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Ciocrlia (Romanian folk tune)

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Wikipedia article

'Ciocrlia' (meaning 'the skylark') is a Romanian tune, allegedly composed by the Romani-Romanian pan flute player Anghelu Dinicu in the virtuosic style of the 'urban lutareasc' music from late 19th century.

Anghelu Dinicu first presented the tune in 1889 at the inauguration of the Eiffel Tower. However, the most famous version would become that of his grandson Grigora Dinicu, that adapted the tune for violin. George Enescu also was inspired by 'Ciocrlia' for his composition the Romanian Rhapsody No. 1 for orchestra.

'Ciocrlia' has been covered numerous times, but because it is a piece of 'lutreasc music' and not a piece of 'Romanian peasant music' it cannot be considered representative for the Romanian peasant spirit.

In the case of the 'Ciocrlia', like with other famous tunes of 'lutreasc music', there were attempts to hide the name of the composer in order to make it seem anonymous/traditional.Cosma, Viorel: "Lutari de ieri i de azi", ed. Du Style, 1996.

It is known as eva () and uuliga () in Serbian, Bulgarian and Macedonian. It has also become highly popular in the Jewish Klezmer repertoire. In Georgia, the tune became widely adopted into traditional folk music repertoire and is known as "Torola" (, the lark)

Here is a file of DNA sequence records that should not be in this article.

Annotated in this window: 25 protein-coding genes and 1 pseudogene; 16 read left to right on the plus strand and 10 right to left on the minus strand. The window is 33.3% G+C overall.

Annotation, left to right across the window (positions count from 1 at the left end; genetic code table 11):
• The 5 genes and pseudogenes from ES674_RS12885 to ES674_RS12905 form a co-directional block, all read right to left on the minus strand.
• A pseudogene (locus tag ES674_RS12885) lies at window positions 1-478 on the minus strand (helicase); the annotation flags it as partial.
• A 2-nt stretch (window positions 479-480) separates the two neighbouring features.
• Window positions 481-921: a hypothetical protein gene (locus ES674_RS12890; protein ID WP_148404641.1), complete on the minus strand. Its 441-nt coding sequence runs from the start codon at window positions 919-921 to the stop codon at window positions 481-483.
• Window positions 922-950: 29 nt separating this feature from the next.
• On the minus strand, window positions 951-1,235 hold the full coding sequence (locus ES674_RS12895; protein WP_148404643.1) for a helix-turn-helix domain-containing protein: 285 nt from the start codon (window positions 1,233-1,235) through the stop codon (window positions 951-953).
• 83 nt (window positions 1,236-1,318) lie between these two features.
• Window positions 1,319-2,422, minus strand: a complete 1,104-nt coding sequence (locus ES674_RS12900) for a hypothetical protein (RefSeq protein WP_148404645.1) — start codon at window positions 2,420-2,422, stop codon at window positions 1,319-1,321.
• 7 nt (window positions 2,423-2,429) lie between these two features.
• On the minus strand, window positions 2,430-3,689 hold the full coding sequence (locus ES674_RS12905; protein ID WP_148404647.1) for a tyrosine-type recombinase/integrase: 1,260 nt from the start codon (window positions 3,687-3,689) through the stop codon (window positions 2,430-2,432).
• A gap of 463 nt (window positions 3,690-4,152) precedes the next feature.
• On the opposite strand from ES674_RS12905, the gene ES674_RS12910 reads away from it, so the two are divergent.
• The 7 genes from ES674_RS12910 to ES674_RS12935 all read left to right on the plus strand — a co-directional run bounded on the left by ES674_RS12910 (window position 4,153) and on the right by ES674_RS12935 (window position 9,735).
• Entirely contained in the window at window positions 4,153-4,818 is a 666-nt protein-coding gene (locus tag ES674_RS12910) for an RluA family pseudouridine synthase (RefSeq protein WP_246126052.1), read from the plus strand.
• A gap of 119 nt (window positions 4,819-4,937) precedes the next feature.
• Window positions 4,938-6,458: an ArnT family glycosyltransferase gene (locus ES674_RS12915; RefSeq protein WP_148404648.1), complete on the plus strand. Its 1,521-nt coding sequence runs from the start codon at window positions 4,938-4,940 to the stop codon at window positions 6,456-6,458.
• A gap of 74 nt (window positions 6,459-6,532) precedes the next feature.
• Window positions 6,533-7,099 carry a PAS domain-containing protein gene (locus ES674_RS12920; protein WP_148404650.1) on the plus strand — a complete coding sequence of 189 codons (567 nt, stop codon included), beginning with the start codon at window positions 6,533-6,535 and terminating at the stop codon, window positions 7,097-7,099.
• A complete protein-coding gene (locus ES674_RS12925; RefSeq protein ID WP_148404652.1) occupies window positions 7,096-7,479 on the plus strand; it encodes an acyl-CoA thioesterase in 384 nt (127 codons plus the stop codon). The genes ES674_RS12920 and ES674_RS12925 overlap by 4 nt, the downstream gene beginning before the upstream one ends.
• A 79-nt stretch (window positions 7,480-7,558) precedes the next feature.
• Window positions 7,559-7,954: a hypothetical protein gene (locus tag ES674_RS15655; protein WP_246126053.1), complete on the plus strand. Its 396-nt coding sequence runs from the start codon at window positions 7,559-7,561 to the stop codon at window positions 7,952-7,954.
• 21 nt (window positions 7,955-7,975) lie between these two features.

During the communist-era, the Romanian intelligence service operated a numbers station believed to be used by spies in foreign countries. The station known as "V01" became well known for its use of Ciocrlia as its opening interval, which would be followed by a series of number-coded messages in Romanian and concluded with the words "Terminat." The station fell off the air soon after the 1989 coup and overthrow of Ceausescu.

The song was featured as part of the soundtrack for the 2009 Ubisoft game 'Rabbids Go Home', performed by Moldovan gypsy brass band Fanfare Vagabontu.

See also

* Lutari

* Fanfare Ciocrlia


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